OK, so you probably know that moles are the famous, time-consuming, special-occasion dishes that Mexicans make from a huge grocery list of ingredients.
But this mole—one of the classic seven moles of Oaxaca—is the everyday mole, put together in a matter of minutes. It offers a satisfying, spice-and-herb—tinged yellow-orange sauce to buoy pieces of tender chicken and fresh vegetables.
So what’s the secret?
Here, I’m skipping the toasting and soaking of the dried guajillo chile, saving about 20 or 30 minutes. (The dried chile plays a lesser role in yellow mole than it does in, say, the famous mole poblano).
And about that hoja santa: No one in Oaxaca would think that a pot of yellow mole is complete without a handful of torn hoja santa leaves added just before serving, but most of them have an hoja santa bush near the kitchen window. Though it’s very easy to grow in moderate climates (during the winter in Chicago, I have to bring mine inside), many of us can’t easily lay our hands on this sarsaparilla-flavored herb. So I say: Use cilantro or the feathery green tops from fennel (they gave a flavor similar to hoja santa) . The dish won’t be the same as with hoja santa, but it’s good!
In a blender jar, combine the torn guajillo chiles, tomatoes, onion, garlic, spices, oregano and 1 cup of the chicken broth. Blend as smooth as possible. (A food processor will work though it won’t completely puree the chile.)
In a medium-large (4- to 6-quart) heavy pot, heat the oil over medium-high. Set a medium-mesh strainer over the top and pour in the chile mixture. Press the mixture through the strainer into the hot oil. Cooking, stirring, until the mixture is reduced to the consistency of tomato paste, about 5 minutes.
Whisk the masa harina into the remaining 3 cups broth, then pour into the cooked chile mixture. Whisk until the sauce comes to a boil and thickens to the consistency of a light cream soup. Reduce the heat to medium-low. Add the chicken, green beans, chayote, or potatoes and 1 teaspoon salt. Simmer gently, stirring regularly, for about 20 minutes, until all the chicken and vegetables are tender.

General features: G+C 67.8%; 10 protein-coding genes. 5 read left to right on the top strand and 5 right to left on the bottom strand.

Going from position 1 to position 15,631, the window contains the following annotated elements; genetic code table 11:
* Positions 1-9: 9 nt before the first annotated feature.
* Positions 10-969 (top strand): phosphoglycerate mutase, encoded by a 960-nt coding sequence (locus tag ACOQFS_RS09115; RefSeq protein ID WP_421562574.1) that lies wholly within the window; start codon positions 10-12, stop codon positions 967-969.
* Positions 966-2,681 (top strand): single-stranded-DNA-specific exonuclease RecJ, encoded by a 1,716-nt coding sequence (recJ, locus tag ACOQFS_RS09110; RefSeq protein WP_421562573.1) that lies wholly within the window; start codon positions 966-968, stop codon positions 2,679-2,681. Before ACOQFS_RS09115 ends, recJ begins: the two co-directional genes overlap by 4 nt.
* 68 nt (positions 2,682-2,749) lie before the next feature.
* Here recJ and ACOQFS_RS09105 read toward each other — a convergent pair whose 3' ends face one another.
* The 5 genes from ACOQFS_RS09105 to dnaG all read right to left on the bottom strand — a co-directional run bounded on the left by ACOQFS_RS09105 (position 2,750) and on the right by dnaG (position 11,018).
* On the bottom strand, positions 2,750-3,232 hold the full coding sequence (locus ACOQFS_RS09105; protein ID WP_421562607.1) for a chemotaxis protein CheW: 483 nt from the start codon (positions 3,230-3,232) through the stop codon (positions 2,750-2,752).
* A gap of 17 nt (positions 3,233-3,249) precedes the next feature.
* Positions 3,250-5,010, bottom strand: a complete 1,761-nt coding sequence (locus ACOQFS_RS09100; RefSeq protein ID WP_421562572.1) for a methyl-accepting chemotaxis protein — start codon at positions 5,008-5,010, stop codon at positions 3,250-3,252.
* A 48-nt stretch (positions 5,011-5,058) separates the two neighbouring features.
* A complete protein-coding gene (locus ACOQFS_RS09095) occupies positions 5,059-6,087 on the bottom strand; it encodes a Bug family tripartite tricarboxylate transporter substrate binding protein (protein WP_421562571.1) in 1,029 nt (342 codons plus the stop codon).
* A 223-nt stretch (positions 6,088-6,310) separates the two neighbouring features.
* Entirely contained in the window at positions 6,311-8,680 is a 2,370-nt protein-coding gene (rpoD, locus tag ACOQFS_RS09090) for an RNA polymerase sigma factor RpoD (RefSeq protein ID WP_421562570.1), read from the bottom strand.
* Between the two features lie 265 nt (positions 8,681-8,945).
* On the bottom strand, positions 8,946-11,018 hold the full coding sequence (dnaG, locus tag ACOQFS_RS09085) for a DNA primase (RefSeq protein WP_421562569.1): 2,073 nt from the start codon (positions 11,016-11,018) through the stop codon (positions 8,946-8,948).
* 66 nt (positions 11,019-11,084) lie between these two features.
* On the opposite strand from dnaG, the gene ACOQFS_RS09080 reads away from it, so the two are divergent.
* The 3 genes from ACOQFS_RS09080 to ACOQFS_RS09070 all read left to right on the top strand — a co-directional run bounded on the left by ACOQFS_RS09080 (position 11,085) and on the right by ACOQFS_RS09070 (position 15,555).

Add the hoja santa or cilantro, then taste and season with salt, usually between 1/2 and 1 teaspoon, depending on the saltiness of your chicken broth, and serve.
Riffs on Yellow Mole: Because I have such respect for kitchen tradition (and the fact that I’ve already taken a few liberties with this revered classic here), I’m hesitant to go much further. I will say, however, that a seafood version of yellow mole is one of my favorite things in the world. When the vegetables have cooked for 10 minutes, in place of the chicken add a dozen or so mussels or clams and about ¾ pound firm-flesh fish (like halibut, bass or grouper) cut into about ¾-inch pieces. In Oaxaca, they also make a much thicker version of this sauce (they would add the equivalent of about 6 tablespoons of masa harina versus the 2 I’ve called for here) to use as a filling for what they call empanadas: They press out a corn tortilla from the prepared corn masa, lay it on a griddle to brown lightly, then flip it and top it with a spoonful of the thick sauce, a few shreds of cooked chicken and a big piece of hoja santa leaf. After folding it in half, the cook cooks the empanada on the griddle until toasty and aromatic.